I have marked and set the new mixed 12 eggs in the incubator and have also left in Egg # 4 from this hatch in case it is a late hatch. I did candle it today, there is an egg sac and the characteristic dark shape, however there is no tapping or signs of a pip. I will keep you updated. I Love my Chickens :o)

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Chick # 5 is now named Onion

I am going to keep the reason for Chick #5 being called Onion as brief as I can, however it was a bit of an Epic.
Those of you who have been following this blog, may be aware, Egg # 5 peeped in the early hours of Wednesday 1st September 2010. Some of the egg shell had from the peep hole had been knocked/pecked away by the first chick to hatch, aptly named Pookie. This, then meant that the two membranes within Egg # 5 were drying up which would cause the chicken to stick to the inner membrane and not be able to free itself. This also means that the yolk would not be able to be fully absorbed (the yolk is the equivalent to the placenta) the inner membrane is also laced with blood vessels feed the yolk until it is absorbed. I upped the humidity and placed a warm wet kitchen towel just under the egg and continually dabbed he exposed membrane with warm water to keep it moist. One of this appeared to help it unstuck itself. If the membrane had not been drying out we would have let nature take its course, as it can take 24 hours from peep to hatch, However Egg # 5 was getting weaker and was clearly stuck despite our efforts.
We made the decision rather than let it die we would help with the hatch. So warm wet kitchen towels were prepared, the heat lamp was on, cocktail stick sterilised and hands thoroughly washed. The idea is that you try and replicate what the chick would do with its egg tooth, which is to tap all around the shell to weaken it (zipping) ready to push out as soon as the blood has stopped flowing in the inner membrane and the yolk has been absorbed. It is the zipping that sends the message for this process to happen. We had listened to Egg # 5 prior to it peeping and thought at the time it was odd that we could not hear the rhythmical tapping. Anyway I lifted Egg # 5 out of the Incubator, placed him in my hand which was swathed in a blood temperature wet kitchen towel. I then moistened the peep hole, being careful not to get moisture into the chick’s beak. I then placed the point of the cocktail stick between the shell and outer membrane and started to zip the egg. At one point I pierced the outer membrane, causing a bleed, which I stemmed and wily placed the egg back in the Incubator for an hour before I repeated the process. I finally zipped the egg and made sure the membrane was moisturised then placed the egg back in the Incubator so that the chick could kick out. The chick appeared to weak to do this, so we removed the outer membrane and could see the yolk had not been fully absorbed, the blood had stopped flowing to membrane so we removed he inner membrane tentatively, making sure the unabsorbed yolk was preserved and then pace the egg back in the Incubator with a few prayers. Hence the name Onion, as it was like peeling back the layers of an Onion.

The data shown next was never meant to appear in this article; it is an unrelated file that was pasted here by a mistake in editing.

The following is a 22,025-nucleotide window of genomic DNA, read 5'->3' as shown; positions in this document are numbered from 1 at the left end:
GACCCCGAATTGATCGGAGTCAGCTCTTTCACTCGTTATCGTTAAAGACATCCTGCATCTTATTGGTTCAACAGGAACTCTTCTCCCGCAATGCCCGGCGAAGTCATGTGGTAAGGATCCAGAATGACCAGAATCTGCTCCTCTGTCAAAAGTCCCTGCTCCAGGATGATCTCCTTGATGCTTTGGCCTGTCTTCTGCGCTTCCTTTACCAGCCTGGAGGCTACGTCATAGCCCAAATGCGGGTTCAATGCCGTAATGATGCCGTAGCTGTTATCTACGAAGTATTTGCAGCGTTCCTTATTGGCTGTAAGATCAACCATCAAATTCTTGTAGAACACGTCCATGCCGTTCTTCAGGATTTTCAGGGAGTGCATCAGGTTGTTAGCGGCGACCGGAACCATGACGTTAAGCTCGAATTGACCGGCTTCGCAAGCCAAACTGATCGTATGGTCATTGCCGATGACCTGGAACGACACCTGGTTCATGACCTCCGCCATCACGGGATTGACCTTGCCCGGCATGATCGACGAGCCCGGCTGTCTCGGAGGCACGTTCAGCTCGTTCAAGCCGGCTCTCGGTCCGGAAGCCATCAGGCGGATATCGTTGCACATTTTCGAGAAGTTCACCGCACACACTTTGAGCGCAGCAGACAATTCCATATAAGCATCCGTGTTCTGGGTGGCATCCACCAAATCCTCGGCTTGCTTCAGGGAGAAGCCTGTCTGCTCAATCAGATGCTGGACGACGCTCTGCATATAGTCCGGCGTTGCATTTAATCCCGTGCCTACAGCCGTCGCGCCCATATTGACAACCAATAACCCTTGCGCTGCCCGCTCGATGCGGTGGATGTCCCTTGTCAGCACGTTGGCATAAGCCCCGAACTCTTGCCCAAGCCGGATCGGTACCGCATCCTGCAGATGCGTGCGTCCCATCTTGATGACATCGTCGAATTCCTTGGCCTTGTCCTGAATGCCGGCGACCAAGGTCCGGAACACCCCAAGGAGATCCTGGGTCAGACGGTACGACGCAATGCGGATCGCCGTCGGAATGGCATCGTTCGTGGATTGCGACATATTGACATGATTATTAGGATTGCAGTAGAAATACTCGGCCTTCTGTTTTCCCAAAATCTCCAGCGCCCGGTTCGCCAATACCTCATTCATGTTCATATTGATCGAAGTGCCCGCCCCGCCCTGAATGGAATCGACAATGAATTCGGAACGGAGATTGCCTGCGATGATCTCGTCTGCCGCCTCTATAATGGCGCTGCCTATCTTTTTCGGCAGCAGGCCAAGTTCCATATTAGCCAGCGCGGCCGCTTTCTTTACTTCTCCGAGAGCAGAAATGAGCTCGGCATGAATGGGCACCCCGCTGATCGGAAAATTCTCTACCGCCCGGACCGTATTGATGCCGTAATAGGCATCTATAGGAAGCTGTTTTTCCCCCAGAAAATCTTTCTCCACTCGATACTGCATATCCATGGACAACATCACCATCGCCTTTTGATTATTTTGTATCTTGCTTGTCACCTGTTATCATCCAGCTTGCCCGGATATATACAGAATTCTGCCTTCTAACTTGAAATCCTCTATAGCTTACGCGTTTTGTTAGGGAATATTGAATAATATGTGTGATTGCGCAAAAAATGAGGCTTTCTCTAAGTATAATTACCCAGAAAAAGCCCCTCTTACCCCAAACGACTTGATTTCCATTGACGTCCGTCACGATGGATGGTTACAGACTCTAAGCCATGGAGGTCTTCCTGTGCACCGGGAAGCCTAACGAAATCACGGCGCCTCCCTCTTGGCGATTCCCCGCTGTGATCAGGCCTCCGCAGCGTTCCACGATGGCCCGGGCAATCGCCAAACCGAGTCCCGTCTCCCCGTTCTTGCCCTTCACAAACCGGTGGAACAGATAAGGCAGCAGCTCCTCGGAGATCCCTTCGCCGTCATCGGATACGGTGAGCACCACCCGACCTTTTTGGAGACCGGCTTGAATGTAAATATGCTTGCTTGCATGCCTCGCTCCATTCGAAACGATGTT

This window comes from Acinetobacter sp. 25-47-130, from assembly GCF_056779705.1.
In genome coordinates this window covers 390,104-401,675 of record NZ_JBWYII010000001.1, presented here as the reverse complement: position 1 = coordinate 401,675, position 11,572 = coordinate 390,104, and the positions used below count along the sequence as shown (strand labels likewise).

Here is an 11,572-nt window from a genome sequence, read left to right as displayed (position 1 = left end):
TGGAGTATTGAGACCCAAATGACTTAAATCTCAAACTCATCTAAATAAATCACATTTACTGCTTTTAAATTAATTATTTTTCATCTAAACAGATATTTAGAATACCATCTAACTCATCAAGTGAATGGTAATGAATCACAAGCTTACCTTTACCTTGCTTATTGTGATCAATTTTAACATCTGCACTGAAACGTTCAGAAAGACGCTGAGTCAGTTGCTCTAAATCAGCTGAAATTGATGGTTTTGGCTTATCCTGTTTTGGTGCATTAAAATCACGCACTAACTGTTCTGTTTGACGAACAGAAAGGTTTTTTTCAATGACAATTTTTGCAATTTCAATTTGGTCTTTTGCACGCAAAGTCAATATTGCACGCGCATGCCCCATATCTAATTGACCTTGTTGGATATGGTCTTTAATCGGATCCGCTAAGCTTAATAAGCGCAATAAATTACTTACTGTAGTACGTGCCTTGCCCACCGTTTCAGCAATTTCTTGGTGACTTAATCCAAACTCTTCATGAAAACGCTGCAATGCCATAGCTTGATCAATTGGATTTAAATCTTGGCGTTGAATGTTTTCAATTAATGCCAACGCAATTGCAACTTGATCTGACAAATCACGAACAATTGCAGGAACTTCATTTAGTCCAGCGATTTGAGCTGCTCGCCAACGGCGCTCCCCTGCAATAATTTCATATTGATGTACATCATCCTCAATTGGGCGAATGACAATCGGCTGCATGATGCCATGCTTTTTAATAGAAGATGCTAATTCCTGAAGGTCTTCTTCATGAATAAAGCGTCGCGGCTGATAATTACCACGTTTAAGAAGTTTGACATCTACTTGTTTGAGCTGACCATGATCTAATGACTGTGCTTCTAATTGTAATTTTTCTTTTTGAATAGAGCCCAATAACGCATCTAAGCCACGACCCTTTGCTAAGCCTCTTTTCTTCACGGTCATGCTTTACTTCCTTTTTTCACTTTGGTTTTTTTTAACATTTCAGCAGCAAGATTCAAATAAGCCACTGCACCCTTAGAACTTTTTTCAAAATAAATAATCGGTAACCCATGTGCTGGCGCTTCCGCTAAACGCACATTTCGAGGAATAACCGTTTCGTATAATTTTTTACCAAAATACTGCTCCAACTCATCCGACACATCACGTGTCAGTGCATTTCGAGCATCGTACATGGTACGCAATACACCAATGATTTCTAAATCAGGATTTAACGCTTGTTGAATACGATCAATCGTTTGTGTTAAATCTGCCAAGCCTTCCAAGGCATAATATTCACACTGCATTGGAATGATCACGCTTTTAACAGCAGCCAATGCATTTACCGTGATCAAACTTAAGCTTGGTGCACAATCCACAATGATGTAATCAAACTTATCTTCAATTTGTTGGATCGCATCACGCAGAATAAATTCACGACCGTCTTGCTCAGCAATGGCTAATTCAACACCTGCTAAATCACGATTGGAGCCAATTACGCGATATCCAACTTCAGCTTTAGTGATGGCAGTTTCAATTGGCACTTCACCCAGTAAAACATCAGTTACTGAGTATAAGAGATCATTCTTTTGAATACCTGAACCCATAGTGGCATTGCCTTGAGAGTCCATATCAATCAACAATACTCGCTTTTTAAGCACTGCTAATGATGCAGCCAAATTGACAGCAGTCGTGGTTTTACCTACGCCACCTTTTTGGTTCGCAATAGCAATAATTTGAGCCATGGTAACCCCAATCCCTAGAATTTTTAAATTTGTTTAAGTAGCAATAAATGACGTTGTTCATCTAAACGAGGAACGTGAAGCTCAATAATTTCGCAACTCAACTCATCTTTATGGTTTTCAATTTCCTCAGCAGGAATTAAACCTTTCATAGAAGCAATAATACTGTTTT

Onion remained laying on its side, scarcely moving and looking awful. At 05.00 in the morning I examined the chick and could she had a umbilical hernia and that the reason she was not moving was on one of her legs was the unabsorbed yolk and part of the umbilical cord was wrapped around it. This meant that every time she attempted to kick, the yolk sac would pull on the umbilicus, which further aggravated the hernia. The feathers were also stuck firmly to her body instead of fluffing out.
I had to remove Pookie, and put her into the Brooder as she was attempting to eat Onions yolk sac and umbilicus, and was treading on her. As the umbilicus was herniated and still attached to the yolk sack this would have meant instant death. It was clear that Onion cold not survive under those circumstances. I sterilised some cotton, scissors, and kitchen towel, carefully scooped onion out of the incubator and placed her on her back on the warm moist kitchen towel within a food container under the heat lamp. I then freed her leg and tied of her yolk sac, and umbilical cord in three places, cut the connection between the umbilicus and yolk sac, and used the back of my little finger to gently place the herniated umbilicus back into Onions stomach. That done, I rolled her onto her side and used the moisturised towel to rub and separate her feathers as these were stuck as were her wings and needed to be stimulated. With all that done I gave her a firm and gentle rub, dropped some water into her beak and gently placed her back in the Incubator with another prayer and my Rosary draped around it and went to let out our other chickens.